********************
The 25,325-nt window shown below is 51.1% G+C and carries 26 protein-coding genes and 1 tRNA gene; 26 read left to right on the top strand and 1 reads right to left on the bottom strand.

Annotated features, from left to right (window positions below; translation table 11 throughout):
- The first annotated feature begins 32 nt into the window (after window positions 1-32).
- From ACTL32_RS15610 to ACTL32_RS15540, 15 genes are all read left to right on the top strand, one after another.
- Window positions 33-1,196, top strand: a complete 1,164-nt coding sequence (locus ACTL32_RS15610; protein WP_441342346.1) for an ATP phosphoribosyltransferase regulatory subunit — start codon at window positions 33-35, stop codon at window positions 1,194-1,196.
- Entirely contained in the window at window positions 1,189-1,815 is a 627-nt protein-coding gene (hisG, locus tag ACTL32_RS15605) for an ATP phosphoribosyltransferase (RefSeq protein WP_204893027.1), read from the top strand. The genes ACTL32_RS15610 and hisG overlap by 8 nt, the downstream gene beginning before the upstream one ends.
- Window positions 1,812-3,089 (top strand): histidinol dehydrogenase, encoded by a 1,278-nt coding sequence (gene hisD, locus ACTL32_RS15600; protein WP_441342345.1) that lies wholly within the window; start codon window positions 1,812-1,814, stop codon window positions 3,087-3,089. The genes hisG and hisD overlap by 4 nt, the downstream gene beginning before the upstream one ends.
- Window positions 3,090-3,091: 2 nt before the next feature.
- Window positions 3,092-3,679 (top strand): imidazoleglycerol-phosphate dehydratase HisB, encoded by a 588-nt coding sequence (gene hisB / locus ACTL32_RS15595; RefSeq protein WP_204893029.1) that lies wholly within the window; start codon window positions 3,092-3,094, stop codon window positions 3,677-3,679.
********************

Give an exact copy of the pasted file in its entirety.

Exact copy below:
The 25,325-nt window shown below is 51.1% G+C and carries 26 protein-coding genes and 1 tRNA gene; 26 read left to right on the top strand and 1 reads right to left on the bottom strand.

Annotated features, from left to right (window positions below; translation table 11 throughout):
- The first annotated feature begins 32 nt into the window (after window positions 1-32).
- From ACTL32_RS15610 to ACTL32_RS15540, 15 genes are all read left to right on the top strand, one after another.
- Window positions 33-1,196, top strand: a complete 1,164-nt coding sequence (locus ACTL32_RS15610; protein WP_441342346.1) for an ATP phosphoribosyltransferase regulatory subunit — start codon at window positions 33-35, stop codon at window positions 1,194-1,196.
- Entirely contained in the window at window positions 1,189-1,815 is a 627-nt protein-coding gene (hisG, locus tag ACTL32_RS15605) for an ATP phosphoribosyltransferase (RefSeq protein WP_204893027.1), read from the top strand. The genes ACTL32_RS15610 and hisG overlap by 8 nt, the downstream gene beginning before the upstream one ends.
- Window positions 1,812-3,089 (top strand): histidinol dehydrogenase, encoded by a 1,278-nt coding sequence (gene hisD, locus ACTL32_RS15600; protein WP_441342345.1) that lies wholly within the window; start codon window positions 1,812-1,814, stop codon window positions 3,087-3,089. The genes hisG and hisD overlap by 4 nt, the downstream gene beginning before the upstream one ends.
- Window positions 3,090-3,091: 2 nt before the next feature.
- Window positions 3,092-3,679 (top strand): imidazoleglycerol-phosphate dehydratase HisB, encoded by a 588-nt coding sequence (gene hisB / locus ACTL32_RS15595; RefSeq protein WP_204893029.1) that lies wholly within the window; start codon window positions 3,092-3,094, stop codon window positions 3,677-3,679.